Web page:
Regional Reviews: Minneapolis/St. Paul
Dugan's performance is galvanizing, and his play judiciously selects episodes from Wiesenthal's life, which he relates to us with humility and, surprisingly, humor. The humility is not false modesty. Wiesenthal knows the value of his accomplishments, but is painfully aware that in fifty-seven years, his work led to finding and bringing to trial some 1,000 of over 20,000 individuals identified as war criminals. As he tells us with complete sincerity, "Five percent. I am ashamed of that number." The humor comes from his survivor's instinct that intuitively sees the irony and quirkiness in the darkest of life's corners, laughter being a great buffer against madness.
Dugan is not Jewish. His program notes state that he was inspired by his father, a veteran who lived with shrapnel in his body as the result of his wounds received at the Battle of the Bulge. When, as a child, Dugan learned of his father's heroism, he said "Boy, Dad, you must really hate Germans." His father's response was that he did not. He did not judge all Germans or any other group collectively, but only individuals based on their own decisions and behavior. Like his father, Simon Wiesenthal did not believe in collective guilt. He did not want to punish all Germans, but to find those whose specific acts of cruelty branded them as war criminals. He did not seek retribution, but justice. Wiesenthal also felt compelled to acknowledge the eleven million systematically killed by the Third Reich: six million Jews, but also five million gypsies, Poles, homosexuals, Jehovah's Witnesses, and others. Dugan was moved by the similarity between Wiesenthal's outlook and his father's, and this spurred his interest in the man dubbed by some "the great Nazi hunter," and by others, "the Jewish James Bond."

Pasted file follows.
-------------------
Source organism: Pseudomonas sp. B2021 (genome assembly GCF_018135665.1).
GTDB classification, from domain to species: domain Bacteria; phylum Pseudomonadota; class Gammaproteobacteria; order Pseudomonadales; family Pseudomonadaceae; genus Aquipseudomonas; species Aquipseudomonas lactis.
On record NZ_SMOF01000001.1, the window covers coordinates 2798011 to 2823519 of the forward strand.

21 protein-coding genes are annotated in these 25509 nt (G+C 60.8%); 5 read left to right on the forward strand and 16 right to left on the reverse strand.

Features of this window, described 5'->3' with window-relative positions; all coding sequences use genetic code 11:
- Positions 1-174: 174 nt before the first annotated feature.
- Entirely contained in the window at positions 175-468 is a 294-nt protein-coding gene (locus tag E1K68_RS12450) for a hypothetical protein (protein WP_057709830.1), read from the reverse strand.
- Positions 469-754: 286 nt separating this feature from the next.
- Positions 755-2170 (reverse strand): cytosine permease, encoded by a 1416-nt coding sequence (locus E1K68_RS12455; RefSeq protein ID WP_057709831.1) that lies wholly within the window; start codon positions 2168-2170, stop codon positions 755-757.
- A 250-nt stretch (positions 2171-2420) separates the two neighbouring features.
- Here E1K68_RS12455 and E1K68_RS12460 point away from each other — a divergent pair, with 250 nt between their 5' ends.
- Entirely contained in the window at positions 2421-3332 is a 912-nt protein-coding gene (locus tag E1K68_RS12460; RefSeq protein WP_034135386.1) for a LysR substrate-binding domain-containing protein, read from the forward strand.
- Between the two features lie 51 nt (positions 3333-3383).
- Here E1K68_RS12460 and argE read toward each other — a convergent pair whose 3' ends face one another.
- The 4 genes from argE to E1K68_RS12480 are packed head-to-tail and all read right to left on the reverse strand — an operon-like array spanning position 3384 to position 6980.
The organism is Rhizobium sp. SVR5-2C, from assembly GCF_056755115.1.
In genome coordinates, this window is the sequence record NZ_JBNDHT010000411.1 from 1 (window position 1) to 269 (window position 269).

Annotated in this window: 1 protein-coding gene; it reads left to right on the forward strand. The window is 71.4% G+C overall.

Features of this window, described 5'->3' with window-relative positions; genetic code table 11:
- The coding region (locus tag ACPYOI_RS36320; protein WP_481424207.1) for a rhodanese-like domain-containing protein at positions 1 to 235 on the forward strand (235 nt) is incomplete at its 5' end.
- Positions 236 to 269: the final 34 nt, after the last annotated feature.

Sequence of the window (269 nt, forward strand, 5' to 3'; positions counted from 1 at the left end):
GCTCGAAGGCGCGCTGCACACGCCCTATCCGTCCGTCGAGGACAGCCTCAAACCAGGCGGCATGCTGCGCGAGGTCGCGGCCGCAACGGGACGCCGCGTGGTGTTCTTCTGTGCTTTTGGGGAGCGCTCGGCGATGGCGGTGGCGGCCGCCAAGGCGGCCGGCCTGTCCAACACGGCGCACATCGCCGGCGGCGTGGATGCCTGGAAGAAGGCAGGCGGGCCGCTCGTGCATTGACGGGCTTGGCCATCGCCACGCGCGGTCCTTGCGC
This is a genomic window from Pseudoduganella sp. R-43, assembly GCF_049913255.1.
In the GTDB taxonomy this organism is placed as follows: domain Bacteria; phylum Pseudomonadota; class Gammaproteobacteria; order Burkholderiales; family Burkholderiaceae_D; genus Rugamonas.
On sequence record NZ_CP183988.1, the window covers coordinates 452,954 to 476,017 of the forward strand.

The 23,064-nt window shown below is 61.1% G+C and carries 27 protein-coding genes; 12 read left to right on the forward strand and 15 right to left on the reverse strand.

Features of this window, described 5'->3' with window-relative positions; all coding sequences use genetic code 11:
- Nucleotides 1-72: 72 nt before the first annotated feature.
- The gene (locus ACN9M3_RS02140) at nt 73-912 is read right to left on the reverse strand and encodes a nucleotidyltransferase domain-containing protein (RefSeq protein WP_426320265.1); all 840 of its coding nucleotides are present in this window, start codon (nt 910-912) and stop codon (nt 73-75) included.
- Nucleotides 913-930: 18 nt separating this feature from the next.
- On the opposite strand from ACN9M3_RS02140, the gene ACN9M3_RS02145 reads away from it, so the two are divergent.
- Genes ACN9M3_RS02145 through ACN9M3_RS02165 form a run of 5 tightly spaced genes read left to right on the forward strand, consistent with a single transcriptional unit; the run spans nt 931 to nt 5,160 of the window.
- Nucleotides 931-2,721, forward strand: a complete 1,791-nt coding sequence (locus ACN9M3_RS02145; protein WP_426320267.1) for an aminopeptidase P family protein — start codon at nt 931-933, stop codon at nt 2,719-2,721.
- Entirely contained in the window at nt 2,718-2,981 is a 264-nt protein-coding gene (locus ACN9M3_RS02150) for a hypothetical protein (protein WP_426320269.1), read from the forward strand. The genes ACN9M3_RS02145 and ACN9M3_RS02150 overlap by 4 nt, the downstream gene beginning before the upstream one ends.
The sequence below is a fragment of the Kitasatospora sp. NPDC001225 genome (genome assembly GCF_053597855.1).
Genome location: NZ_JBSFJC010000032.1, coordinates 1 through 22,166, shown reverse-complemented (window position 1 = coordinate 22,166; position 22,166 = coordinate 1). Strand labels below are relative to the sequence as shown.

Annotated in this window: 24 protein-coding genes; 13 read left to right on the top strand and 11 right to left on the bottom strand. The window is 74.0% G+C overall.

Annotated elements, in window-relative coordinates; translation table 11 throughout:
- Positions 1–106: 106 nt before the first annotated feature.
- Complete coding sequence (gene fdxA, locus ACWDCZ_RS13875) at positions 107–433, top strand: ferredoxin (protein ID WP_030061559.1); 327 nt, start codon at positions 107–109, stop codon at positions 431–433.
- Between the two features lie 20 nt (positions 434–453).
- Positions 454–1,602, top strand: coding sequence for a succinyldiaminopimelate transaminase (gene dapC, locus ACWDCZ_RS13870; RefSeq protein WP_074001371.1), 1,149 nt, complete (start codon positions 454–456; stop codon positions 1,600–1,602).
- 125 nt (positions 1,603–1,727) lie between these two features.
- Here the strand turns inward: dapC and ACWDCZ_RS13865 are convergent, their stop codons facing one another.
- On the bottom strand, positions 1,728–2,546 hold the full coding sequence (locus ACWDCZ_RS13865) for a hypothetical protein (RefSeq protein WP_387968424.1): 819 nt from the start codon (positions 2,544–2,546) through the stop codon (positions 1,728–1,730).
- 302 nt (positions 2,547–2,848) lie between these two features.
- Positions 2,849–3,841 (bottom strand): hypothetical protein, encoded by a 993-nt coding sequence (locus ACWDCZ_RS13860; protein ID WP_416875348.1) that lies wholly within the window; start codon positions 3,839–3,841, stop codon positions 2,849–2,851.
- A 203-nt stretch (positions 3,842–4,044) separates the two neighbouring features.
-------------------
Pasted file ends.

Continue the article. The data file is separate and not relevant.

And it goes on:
In fact, Wiesenthal was neither of those. He was a meticulous collector of facts, tidbits of information, interviews, reports of sightings, and anything else that could pinpoint the location of one of the suspects whom he would bring to justice. Others, such as police or military officers, actually went to the identified location and made the arrests. Wiesenthal's work was done primarily in his office, the Jewish Historical Documentation Center, located in Linz, Austria. This is the play's setting, a cluttered and dusty desk surrounded by book shelves, file cabinets and bankers boxes.
It is 2003, and we are welcomed by the great man as the last visitors to his office. Tomorrow he will be retired, at long last, and the contents of his office are to be packed and shipped to The Museum of Tolerance in the Simon Wiesenthal Center in Los Angeles. There is no fourth wall, as Wiesenthal speaks directly to the audienceat one point even offering to share the grapes he begins to snack on, and asking us to respond to some basic questions he raises. He tells us how the Nazi regime was able to gain traction in a Germany ravaged as the loser in World War I, and how Adolf Hitler's charisma enabled him to convince Germans that Jews, and not the German people, were responsible for their miserable conditions. He recalls to us his separation from his beloved wife in an effort to help her escape, his internment in work camps, nearing death from the toll of endless labor, and at last the liberation by U.S. forces. He explains how, though trained as an architect, he found work documenting evidence related to Nazi atrocities and how this led to his life-long mission to find and bring those responsible to justice.